A new voluntary corporate political disclosure shows that chemical manufacturing giant Dow spent hundreds of thousands of dollars in dark money to support former Michigan Attorney General Bill Schuette’s unsuccessful run for governor of Michigan last year. This is the third statewide election in a row in which Dow has spent big to support Schuette, who has deep ties to the company, while keeping its spending secret until long after Election Day. 

The disclosure reveals that Dow gave $500,000 in 2018 to the dark money nonprofit Fund for Michigan’s Tomorrows. That group gave $300,000 to the Better Jobs Stronger Families PAC, a Super PAC supporting Bill Schuette’s campaign. Fund for Michigan’s Tomorrows also spent over $900,000 on ads benefiting Schuette in the Republican primary. 

Dark money nonprofit groups created under section 501(c)(4) of the Internal Revenue Code like the Fund for Michigan’s Tomorrows are not required to reveal their donors. This opacity keeps the public in the dark about who is behind election spending. Dow disclosed the contribution on a voluntary annual corporate political spending report covering 2018. The form shows the company also gave $250,000 to American Action Network, a dark money nonprofit aligned with House Republicans. 

Schuette has a strong personal connection to the company. His father was vice president of Dow and his stepfather was chairman of its board. The company also spent hundreds of thousands to help elect Schuette to attorney general in 2010 and 2014, contributing a total of $600,000 to the Michigan Advocacy Trust, a secret spending group that was organized like a political committee but did not disclose its donors. The company’s continued efforts to help elect a candidate who has a deep personal history with Dow, once ranked the second-largest toxic waste producer in the nation, raise questions about the influence of corporate dark money on politics in a state with fairly high pollution health risk.  Dow is headquartered in Michigan, so many of its interests are overseen by the state’s attorney general and governor’s offices.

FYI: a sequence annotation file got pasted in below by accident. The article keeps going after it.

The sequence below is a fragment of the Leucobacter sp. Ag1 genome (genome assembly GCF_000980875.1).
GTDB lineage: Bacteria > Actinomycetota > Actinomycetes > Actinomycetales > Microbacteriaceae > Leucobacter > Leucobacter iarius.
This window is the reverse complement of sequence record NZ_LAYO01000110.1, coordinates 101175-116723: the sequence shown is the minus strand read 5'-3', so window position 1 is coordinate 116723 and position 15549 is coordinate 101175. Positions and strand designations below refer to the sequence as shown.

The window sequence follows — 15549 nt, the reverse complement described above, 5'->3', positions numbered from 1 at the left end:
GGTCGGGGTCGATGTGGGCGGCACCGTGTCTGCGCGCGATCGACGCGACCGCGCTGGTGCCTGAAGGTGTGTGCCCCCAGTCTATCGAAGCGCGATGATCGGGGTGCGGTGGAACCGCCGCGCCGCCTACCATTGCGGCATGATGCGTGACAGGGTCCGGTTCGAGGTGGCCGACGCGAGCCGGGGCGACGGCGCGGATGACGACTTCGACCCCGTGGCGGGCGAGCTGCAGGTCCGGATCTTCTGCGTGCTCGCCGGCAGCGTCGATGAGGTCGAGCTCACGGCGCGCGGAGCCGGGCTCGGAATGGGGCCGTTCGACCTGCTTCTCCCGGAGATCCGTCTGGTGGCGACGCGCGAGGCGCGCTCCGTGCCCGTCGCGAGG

Michigan state law prevents corporations from contributing directly to candidates, but there are still multiple ways for companies to back political candidates. Along with giving to dark money nonprofits, corporations may also donate to so-called administrative accounts which can help officeholders with non-electoral spending. For example, in 2017 Dow contributed $1,000,000 to the Michigan Republican Party’s administrative account and $75,000 to Schuette’s administrative account. The state Republican Party’s account gave to a Super PAC that contributed to another Super PAC that sent out mailers in opposition of Schuette’s opponent and now-Governor Gretchen Whitmer, and Schuette’s account gave to a Super PAC that ran ads in opposition of Whitmer. 

Dow’s latest disclosure also shows that, consistent with a promise made last year, it appears that Dow did not give to America First Policies in 2018. Dow was among three corporations to announce they would no longer donate to the pro-Trump nonprofit following reports of racist comments made by employees of the group.

Read More in Investigations